ONE thing is certain: a B-40 rocket exploded inside the compound of Pailin Governor
Ee Chhean's town residence on October 17.
But how it got there, who fired it and why they did so remains a matter of some contention
among Pailin officials and residents.
A drunken bodyguard playing around with a rocket launcher? A warning from an unhappy
business partner or disgruntled Pailin citizens? The elusive Khmer Serei rebels attacking
for political reasons. Chhean "planting" the rocket himself to intimidate
his enemies? All these different explanations have been vented since the explosion
took place - and sometimes by the same people.
According to Pailin police, the B-40 didn't hit Chhean's house, which is surrounded
by a tall fence on two sides and an even taller wall on the other two. Nobody was
injured in the 2:30am explosion, but the building sustained minor structural damage.
One day after the attack, Pailin police had announced that the explosion was an attack
by alleged anti-government Khmer Serei rebels. Officers from the police station 50
meters away from Chhean's house reportedly pursued the attackers and shot at them
before they disappeared into nearby woods.
On November 4, the explanation for the attack abruptly shifted to an "accident".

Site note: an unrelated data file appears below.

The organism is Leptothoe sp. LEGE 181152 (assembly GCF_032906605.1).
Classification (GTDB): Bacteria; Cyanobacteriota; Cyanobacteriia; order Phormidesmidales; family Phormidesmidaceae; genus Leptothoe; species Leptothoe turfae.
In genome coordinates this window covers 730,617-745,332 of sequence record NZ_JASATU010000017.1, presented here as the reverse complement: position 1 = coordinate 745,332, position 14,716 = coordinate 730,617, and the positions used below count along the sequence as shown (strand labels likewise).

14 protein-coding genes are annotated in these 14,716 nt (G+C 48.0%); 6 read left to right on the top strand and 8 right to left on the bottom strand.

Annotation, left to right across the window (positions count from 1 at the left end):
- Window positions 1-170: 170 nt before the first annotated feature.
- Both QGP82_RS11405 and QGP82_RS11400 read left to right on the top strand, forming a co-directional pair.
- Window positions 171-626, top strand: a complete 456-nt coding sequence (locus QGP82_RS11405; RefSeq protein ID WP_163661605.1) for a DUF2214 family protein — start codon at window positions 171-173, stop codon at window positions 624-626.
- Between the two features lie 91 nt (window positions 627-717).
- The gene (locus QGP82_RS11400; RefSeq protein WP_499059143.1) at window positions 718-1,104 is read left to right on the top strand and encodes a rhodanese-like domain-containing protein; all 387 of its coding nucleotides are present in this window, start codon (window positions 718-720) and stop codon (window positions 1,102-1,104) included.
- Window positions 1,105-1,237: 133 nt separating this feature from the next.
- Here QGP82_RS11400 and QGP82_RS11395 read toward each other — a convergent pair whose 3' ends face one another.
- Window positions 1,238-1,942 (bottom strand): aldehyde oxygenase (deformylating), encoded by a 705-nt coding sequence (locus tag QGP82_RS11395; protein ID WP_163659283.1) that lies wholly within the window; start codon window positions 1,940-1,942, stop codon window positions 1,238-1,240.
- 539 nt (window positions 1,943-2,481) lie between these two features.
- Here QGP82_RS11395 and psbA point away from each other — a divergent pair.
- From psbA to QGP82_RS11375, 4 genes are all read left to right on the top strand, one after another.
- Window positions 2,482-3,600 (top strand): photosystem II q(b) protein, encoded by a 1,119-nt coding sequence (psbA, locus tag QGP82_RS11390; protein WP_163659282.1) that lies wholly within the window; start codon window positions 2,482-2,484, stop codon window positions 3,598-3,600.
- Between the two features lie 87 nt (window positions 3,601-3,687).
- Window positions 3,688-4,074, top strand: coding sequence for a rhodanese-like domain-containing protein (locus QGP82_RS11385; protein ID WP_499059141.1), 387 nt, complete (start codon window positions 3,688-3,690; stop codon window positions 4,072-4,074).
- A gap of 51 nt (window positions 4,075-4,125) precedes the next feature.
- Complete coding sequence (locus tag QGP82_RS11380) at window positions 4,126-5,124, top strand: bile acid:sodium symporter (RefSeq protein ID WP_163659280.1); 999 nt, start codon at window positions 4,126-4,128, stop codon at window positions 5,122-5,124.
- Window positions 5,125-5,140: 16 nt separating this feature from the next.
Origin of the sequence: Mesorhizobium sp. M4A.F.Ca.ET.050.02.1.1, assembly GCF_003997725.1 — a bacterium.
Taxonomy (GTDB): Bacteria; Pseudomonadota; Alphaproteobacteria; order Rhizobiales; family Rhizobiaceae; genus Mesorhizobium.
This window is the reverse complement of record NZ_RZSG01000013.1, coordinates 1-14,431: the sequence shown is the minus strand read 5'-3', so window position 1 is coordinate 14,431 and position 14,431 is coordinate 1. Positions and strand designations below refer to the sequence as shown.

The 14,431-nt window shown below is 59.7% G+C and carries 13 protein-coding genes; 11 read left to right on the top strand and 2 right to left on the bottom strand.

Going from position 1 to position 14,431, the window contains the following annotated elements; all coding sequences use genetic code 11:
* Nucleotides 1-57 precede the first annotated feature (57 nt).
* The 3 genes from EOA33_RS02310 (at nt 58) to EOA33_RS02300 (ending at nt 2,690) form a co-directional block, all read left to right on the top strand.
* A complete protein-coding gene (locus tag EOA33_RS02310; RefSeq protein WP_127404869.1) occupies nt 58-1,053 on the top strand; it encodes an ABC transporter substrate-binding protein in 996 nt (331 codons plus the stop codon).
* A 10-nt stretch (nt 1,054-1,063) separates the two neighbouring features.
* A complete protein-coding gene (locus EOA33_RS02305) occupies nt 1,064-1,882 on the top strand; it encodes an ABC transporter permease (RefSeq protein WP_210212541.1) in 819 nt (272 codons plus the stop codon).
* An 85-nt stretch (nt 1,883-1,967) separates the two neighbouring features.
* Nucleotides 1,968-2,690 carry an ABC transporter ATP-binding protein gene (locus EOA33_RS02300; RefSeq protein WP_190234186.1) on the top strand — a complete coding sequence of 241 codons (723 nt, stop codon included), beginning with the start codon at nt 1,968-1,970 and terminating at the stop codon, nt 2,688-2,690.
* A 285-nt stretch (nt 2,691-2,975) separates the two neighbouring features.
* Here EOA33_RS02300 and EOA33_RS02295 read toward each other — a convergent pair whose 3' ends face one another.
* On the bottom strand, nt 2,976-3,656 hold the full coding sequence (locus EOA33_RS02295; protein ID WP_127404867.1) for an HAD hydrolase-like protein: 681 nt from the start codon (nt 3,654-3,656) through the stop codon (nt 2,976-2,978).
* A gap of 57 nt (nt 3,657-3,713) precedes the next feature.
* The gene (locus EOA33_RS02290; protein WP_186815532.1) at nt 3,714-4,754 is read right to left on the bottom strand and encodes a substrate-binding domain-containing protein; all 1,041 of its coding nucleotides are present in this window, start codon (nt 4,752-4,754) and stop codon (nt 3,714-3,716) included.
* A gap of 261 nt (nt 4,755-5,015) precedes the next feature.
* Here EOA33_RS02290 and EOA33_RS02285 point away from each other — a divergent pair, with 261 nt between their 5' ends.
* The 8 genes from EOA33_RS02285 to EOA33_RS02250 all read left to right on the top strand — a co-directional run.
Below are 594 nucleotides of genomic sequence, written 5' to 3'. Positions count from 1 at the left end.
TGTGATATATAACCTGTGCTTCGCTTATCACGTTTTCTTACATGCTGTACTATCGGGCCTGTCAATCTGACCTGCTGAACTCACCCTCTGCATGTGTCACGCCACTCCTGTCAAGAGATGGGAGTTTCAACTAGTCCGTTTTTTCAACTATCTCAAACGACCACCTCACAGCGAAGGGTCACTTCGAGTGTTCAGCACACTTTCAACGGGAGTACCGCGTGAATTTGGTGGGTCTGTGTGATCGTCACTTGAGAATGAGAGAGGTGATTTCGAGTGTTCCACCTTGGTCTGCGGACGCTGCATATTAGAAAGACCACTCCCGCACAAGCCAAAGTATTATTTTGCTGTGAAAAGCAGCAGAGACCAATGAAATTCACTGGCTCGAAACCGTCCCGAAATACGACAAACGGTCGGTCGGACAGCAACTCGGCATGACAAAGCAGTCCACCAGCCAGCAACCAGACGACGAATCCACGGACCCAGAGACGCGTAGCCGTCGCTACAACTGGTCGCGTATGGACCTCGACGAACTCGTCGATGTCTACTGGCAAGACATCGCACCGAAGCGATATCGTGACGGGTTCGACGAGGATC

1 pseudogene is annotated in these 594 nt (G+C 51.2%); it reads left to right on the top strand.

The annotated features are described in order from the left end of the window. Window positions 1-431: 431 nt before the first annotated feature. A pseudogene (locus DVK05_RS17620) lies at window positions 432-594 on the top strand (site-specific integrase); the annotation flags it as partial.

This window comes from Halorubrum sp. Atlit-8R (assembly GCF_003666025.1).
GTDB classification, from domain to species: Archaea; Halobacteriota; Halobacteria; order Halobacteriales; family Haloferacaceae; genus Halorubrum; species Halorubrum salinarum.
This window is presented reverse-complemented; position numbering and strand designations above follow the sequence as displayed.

That day Pailin police arrested one of Chhean's bodyguards, who supposedly fired
the rocket by accident because he was drunk and fooling around. The next day he was
freed from custody.
"We found that the B-40 explosion was not politically motivated and not a business
dispute," said Pailin police chief Lei Chanchhay. "The bodyguard confessed
to us that he was drunk and played around with the weapon."
That story is given little credence by the extremely weapon-savvy population of Pailin.
"Drunken soldiers play around with machine guns and pistols," a longtime
soldier and resident of Pailin told the Post. "I have never heard of anybody
playing around with a rocket launcher."
Now, Chanchhay says that there was no shooting after the explosion, a story contradicted
by two witnesses interviewed by the Post during a recent visit to Pailin.
"When I heard the explosion I was very frightened so I hid myself. Then I heard
people running and the shots from AK-47s," said one witness who was close to
the house at the time of the attack.
Other longtime residents of Pailin said there is plenty of reason to believe that
the attack was a warning to Chhean from disgruntled Pailin citizens. Chhean's popularity
is rapidly dwindling, they said, and he has made many enemies among former Khmer
Rouge fighters, who are disappointed with the unequal distribution of power and wealth
since defecting in 1996.
Last month Chhean fired the head of the Pailin Customs Department and gave the position
to his own 20-year-old son, Vuthy. Also, the Deputy Chief of the Military Police
was recently replaced by a close Chhean associate.
And there are old disputes from before the defection that involve a lot of money
and that are still festering below the surface.
"Before the defection many people were cutting and selling logs," one resident
"After defection there was a ban on logging and Chhean collected all the timber
in one place. The people who had cut the logs expected him to pay them 300,000 to
400,000 baht for the wood. They never received any money and now they are very angry."